This temple is actually nothing special, but its location at 1400 meters on a ridge above the mountain town of Dausa is stunning. It can be quite magical when the clouds roll in - which they often do - and embrace the temple so only the outline is visible. So if you are passing by, please make a stop and climb the insane steep driveway up to the temple, either for the view over Dausa town, or lack thereof.
Candikuning market has most things visitors might be after, from board shorts, sarongs and spices to jewellery, trinkets and fruit. At tourist prices though, so bargain hard - and it is doubtful whether you will find any quality pieces here. Still, it is a lot more quiet than the big markets around Ubud, Kuta and Denpasar, and a good place to stock up on souvenirs and gifts. And the fruit, once you get the price down sufficiently, is divine.
Bali isn’t all about temples and beaches, it could stun your taste buds too. Luwak coffee is a rich, smooth coffee with an earthy, unique undertone and what an undertone it is... the secret? The Asian Palm civet. It spends its nights consuming the finest and ripest coffee berries while local farmers spend their mornings eagerly collecting the beans from their droppings and top grade coffee results. Yes, you'll be drinking from coffee beans defecated by another mammal. But produced in the villages of Bali, Luwak coffee is the most expensive and rare coffee in the world and also quite literally, consuming it may be a one of a kind way to take this compelling island home with you. Almost all farms produce other types of coffee and tea including the distinctive Bali and Ginseng coffee in addition to Ginger and Lemongrass teas. This may be reason enough to visit a coffee plantation, but the little huts with scenic views and the free coffee tastings that almost all farms boast adds to the experience.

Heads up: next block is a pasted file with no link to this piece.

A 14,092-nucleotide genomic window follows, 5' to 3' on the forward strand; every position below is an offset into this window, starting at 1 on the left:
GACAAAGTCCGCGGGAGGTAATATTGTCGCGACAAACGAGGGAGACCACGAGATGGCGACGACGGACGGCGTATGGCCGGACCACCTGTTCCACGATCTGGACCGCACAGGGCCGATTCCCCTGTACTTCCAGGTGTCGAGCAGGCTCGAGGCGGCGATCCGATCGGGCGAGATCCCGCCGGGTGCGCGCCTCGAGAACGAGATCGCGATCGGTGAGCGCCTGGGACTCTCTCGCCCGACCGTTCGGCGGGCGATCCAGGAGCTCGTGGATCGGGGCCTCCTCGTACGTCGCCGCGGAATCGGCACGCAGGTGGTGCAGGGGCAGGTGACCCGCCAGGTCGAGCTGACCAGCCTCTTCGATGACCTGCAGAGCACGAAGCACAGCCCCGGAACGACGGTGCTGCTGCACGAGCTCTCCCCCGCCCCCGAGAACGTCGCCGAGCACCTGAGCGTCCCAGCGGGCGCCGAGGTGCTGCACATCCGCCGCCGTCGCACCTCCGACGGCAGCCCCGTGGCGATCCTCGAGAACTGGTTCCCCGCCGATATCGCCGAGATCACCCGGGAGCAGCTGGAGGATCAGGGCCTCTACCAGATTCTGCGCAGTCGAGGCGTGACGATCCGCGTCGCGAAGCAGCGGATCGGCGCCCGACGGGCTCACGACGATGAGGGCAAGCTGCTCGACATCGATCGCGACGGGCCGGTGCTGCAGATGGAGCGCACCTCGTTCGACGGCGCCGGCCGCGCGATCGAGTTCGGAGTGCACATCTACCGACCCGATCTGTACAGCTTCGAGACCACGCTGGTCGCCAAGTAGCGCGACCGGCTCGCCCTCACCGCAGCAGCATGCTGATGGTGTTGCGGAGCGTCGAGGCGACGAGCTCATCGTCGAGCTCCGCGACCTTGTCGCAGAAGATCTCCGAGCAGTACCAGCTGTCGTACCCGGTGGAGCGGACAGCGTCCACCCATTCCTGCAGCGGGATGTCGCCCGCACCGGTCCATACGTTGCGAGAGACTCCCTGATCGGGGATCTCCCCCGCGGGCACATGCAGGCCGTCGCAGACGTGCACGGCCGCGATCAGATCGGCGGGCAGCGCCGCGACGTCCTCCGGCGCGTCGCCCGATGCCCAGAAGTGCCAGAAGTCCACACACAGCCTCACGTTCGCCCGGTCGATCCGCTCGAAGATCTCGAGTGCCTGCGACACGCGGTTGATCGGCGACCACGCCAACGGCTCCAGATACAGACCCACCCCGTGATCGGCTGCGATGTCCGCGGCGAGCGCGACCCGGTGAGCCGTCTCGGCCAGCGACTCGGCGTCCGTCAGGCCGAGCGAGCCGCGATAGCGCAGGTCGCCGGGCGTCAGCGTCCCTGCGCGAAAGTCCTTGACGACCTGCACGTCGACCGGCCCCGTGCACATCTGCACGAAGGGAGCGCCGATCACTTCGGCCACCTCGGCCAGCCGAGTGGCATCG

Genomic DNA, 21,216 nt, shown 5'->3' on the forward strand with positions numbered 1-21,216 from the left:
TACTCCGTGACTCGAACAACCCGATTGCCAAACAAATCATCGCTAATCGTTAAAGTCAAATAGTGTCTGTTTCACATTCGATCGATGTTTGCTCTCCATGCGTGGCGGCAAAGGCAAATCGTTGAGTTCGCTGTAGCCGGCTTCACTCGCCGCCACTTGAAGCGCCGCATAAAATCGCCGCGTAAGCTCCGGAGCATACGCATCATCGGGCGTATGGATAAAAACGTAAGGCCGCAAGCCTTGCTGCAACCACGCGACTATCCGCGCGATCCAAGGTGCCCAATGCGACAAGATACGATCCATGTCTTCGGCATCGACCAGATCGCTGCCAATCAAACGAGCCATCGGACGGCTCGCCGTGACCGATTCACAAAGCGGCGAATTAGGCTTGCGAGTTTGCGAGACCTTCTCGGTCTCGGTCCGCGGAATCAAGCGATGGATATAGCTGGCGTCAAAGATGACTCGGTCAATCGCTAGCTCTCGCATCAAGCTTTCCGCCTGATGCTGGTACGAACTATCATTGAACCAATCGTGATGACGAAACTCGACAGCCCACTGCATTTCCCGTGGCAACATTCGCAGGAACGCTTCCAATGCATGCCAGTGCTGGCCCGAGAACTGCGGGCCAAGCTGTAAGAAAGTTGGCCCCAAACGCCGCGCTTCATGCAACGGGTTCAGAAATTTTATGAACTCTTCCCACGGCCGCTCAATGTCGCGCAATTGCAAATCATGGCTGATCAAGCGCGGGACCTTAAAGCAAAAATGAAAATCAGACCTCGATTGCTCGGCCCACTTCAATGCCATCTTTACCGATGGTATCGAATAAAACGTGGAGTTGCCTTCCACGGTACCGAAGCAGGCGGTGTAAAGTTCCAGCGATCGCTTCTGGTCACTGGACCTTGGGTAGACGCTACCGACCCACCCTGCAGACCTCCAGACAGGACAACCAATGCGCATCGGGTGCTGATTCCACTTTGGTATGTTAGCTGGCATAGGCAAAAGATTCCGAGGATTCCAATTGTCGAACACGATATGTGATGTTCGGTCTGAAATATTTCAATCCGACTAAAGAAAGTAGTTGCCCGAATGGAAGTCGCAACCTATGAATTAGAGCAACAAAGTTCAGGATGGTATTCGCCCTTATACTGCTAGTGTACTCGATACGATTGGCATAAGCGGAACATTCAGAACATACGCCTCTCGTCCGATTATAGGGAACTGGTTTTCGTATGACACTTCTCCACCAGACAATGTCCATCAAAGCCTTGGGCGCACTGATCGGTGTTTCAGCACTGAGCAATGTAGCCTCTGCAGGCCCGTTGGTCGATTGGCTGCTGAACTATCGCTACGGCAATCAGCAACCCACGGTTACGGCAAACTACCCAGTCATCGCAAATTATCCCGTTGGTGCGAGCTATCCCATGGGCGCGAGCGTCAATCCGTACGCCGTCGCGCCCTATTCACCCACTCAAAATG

If you are coming this way, it is worth doing the little side tour (you can drive all the way) up to this giant tree. It is probably a banyan tree (but we are not botanists) and is massive, which is only emphasized by the web of interweaving roots covering the base. There is of course a small shrine in its shade.
Hill town of Munduk
If you want to escape the heat and fuss of the touristy lowland, head to the cool mountain town of Munduk at 790 m. It was originally built as a mountain retreat for the Dutch colonial power back in end of 19th-century and there are still some architectural leftovers from the past. The surrounding slopes are covered by jungle, rice fields, and fruit trees, and there are good walks to waterfalls and through lush plantations of clove, cocoa, and coffee. The decent selection of accommodation and warungs (simple restaurants) makes it a nice place to stop over on a Bali road trip or even spend a couple of days.
Kehen Hindu temple
Bangli town, Bali
This is the second most important temple on Bali (after Pura Besakih), at least according to the old temple keeper. It is very impressive if you haven't yet seen Pura Besakih. The temple is located on a slope with the lush forest as backdrop. An imposing flight of stairs lead up to the beautiful ornamented main gate. When you enter the first level, an old banyan tree will greet you. Another flight of stairs will take you to the picturesque multi-roofs shrine with 11 levels (same number as in Pura Besakih). The outside of the courtyard wall is strangely decorated with Chinese porcelain, just another little twist to this nice temple.